This is a past event.
Valoree Gagnon (SS) will present "'For Seven Generations' — Integrating Anishinaabe History, Bimaadiziwin ("lifeways") and Policy in Natural Resources Education". A social will follow from 4 to 5 p.m. in the atrium.
The Anishinaabe people, the Ojibwa (or Chippewa), Odawa (or Ottawa) and Potawatomi have resided within the Great Lakes region for nearly a millennia. Today, more than 36 federally-recognized Anishinaabe tribes and their consortiums are currently engaged in ambitious programs to protect and restore the Great Lakes ecosystem.
This means that Native American governments cooperate closely with researchers and federal and state/provincial resource managers across the region. As a result, integrating Anishinaabe history, bimaadiziwin ("lifeways"), and policy is of increasing importance in education, particularly for natural resources management programs and the environmental sciences.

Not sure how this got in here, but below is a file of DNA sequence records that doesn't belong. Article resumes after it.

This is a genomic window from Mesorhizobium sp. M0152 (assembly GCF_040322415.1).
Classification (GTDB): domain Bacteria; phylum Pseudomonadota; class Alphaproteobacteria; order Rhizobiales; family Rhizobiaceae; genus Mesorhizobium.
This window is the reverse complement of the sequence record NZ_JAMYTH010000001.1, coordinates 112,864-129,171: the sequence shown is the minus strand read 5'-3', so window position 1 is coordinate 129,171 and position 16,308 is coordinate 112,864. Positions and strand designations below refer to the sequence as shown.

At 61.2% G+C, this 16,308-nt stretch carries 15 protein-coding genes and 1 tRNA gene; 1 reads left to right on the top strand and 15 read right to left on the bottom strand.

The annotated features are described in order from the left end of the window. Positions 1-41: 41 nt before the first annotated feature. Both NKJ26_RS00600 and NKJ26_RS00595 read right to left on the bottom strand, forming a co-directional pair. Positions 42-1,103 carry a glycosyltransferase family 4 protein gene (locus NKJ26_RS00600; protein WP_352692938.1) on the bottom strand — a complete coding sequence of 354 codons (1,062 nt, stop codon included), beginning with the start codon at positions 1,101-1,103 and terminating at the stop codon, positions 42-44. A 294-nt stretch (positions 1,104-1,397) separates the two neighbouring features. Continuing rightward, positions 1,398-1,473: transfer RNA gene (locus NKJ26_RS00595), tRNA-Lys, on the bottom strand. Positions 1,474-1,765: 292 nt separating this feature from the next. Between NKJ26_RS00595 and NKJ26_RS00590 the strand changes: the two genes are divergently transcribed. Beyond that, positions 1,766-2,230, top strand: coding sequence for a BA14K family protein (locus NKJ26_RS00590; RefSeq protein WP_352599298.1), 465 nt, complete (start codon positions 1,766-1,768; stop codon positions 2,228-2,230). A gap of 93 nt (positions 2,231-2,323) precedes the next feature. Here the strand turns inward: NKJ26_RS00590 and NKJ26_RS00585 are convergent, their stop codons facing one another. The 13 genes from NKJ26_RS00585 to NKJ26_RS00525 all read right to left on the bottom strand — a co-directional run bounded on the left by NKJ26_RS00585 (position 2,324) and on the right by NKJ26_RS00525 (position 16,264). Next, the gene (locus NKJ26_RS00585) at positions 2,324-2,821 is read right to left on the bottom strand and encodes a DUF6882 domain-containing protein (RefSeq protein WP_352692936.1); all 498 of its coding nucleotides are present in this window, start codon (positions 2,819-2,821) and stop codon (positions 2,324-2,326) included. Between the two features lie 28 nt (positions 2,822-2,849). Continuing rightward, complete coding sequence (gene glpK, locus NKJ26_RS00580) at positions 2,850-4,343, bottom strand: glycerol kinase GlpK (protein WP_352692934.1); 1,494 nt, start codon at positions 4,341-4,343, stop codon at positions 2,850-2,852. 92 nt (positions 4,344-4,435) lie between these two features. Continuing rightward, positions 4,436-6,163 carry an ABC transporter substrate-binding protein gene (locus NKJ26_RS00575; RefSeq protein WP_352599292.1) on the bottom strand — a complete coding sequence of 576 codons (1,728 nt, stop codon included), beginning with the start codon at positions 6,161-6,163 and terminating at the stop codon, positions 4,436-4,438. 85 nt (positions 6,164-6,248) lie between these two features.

In this talk, Gagnon uses the Anishinaabe philosophy, "For Seven Generations," to illustrate a way to better understand and share information about the region and its original people. Gained through her work alongside Great Lakes tribes, particularly the Keweenaw Bay Indian Community and Lake Superior Band of Chippewa Indians, she will share insights on the significance of treaty law and obligations to land, water and future generations. Teaching resources developed and approved by Great Lakes tribes will also be explored and shared.